Colour head shot of Katy Gallagher, current Minister for Finance.

Senator the Hon Katy Gallagher

Minister for Finance

Radio interview - ABC Radio Melbourne

Minister for Finance
Minister for Women
Minister for the Public Service
Senator for the ACT

Bigger tax cuts for more Australians, cost-of-living relief for middle Australia.

ALI MOORE, HOST: But that announcement today by the Prime Minister made at the National Press Club was also where he defended the decision by the Government to redraw the stage three tax cuts to redesign them. The Prime Minister said it was the right thing for the right reason. So, a broken promise or an economic necessity? What do you think? 1300 222 774. Katy Gallagher is the Finance Minister, Katy Gallagher, welcome to Drive.


MOORE: The Prime Minister made it very clear today that a lot has changed in the economic landscape between 2018 when these cuts were initially designed, when did it become clear that the original plan wouldn't work?

GALLAGHER: Well, I think the Government hasn't made any secret that we've been looking at ways to reduce cost of living pressures on Australians. We recognise that inflation has been high, very high, and it's moderating now, but people have been really feeling it. We've had some targeted measures through our Budget, into you know, through our increases in Medicare and cheaper medicines, childcare, income support payments. But over the summer, I think, you know, the PM tasked Treasury and Finance really to have a look at more ways we could support particularly middle Australia those you know, working Australians, many of them with mortgages who've been really feeling the pinch of interest rate increases.

And, you know, we took advice on that, we've gone through our decision-making processes, but it was clear that this was a way we could reach millions of Australians, return bigger tax cuts back to households, so they can manage some of those pressures. And that's what led to the decision that was taken earlier this week by the Cabinet and for which we are out explaining now.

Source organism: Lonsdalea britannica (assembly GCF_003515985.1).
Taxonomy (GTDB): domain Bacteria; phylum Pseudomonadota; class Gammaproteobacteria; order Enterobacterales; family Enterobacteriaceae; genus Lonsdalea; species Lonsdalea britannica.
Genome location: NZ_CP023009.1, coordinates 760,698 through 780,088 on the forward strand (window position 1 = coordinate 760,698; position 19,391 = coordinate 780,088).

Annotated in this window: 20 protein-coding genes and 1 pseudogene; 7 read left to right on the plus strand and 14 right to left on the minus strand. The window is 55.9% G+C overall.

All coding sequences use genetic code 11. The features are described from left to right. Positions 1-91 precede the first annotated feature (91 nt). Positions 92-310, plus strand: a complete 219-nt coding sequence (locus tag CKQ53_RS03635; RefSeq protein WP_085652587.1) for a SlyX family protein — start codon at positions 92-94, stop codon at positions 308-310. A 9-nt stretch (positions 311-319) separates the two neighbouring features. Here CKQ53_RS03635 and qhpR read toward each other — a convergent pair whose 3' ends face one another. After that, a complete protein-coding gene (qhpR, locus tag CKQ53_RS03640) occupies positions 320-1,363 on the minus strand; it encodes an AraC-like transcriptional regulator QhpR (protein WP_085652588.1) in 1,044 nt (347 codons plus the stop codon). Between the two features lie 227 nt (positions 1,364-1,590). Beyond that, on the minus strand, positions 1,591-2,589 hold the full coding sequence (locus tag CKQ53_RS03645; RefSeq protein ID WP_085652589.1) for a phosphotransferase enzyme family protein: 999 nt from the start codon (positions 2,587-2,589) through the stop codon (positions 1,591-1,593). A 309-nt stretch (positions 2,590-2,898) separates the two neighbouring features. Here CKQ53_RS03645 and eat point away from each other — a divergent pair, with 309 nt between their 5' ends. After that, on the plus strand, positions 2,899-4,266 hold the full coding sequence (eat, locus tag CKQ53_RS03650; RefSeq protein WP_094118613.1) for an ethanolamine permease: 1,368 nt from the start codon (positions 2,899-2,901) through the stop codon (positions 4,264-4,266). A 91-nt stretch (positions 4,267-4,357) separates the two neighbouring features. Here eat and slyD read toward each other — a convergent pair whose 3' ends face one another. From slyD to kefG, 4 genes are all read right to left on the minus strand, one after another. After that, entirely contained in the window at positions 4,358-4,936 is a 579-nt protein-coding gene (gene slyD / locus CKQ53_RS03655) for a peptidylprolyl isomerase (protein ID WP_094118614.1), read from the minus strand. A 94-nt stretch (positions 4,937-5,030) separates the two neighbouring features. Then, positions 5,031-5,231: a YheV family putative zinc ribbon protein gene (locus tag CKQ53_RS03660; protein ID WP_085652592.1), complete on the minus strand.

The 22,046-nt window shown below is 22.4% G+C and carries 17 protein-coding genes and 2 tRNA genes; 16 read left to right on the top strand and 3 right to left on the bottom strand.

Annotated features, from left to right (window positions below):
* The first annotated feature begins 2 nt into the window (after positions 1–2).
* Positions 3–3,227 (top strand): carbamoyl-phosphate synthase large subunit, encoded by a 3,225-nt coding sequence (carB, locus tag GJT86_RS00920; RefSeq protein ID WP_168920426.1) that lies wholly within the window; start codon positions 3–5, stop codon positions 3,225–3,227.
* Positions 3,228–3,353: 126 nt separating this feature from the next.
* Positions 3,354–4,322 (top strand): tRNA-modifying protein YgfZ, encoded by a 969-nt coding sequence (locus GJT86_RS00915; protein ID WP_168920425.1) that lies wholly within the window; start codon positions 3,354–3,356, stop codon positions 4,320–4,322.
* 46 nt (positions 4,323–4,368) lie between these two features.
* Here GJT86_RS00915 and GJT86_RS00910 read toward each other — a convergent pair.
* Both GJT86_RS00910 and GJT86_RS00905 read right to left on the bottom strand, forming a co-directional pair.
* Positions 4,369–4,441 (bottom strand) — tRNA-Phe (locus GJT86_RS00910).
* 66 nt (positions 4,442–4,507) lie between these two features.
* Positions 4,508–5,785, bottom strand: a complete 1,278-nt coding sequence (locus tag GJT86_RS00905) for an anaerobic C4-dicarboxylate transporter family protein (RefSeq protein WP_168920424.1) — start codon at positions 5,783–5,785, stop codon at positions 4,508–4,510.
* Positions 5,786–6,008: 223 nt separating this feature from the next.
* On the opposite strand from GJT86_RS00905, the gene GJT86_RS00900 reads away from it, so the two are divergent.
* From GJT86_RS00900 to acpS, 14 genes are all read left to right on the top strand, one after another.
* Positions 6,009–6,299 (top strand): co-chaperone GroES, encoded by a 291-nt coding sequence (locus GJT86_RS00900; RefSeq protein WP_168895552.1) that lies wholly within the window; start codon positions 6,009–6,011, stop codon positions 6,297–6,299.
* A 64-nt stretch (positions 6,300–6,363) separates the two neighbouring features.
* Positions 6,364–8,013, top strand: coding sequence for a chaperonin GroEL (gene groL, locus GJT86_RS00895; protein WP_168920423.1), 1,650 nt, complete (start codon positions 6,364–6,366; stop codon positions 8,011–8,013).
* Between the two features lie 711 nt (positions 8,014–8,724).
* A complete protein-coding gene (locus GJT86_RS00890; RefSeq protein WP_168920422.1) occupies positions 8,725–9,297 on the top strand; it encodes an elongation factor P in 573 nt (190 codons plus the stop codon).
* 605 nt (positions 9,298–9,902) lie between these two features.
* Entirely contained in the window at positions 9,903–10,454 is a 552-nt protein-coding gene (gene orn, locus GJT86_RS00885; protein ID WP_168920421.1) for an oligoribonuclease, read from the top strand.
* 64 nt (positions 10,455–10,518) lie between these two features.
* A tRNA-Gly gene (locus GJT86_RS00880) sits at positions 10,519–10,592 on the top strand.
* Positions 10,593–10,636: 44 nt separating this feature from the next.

MOORE: I guess I just go to some of the things that the Prime Minister was outlining today as being the different circumstances I mean, we've had COVID. We've had a war. We've had 13 interest rate rises - the cost of living is not a new thing, in the context of that, and a building troubling economic outlook. Do you regret holding the line for so long on the tax cuts as they are currently legislated?

GALLAGHER: Well, the Cabinet took a decision on Tuesday to change that position. And that was up until that point. You know, we, the previous tax cuts were coming in on the first of July, but we have made no secret that it's our job and the Prime Minister has made it clear, the Treasurer and myself to look at ways that we can support and address some of those cost-of-living pressures and increasingly became clearer and the Treasury advice has been released. And that goes to this point about who's been feeling those increases the most, and it's clear that it's you know, it's middle Australia, it's those on low and middle income.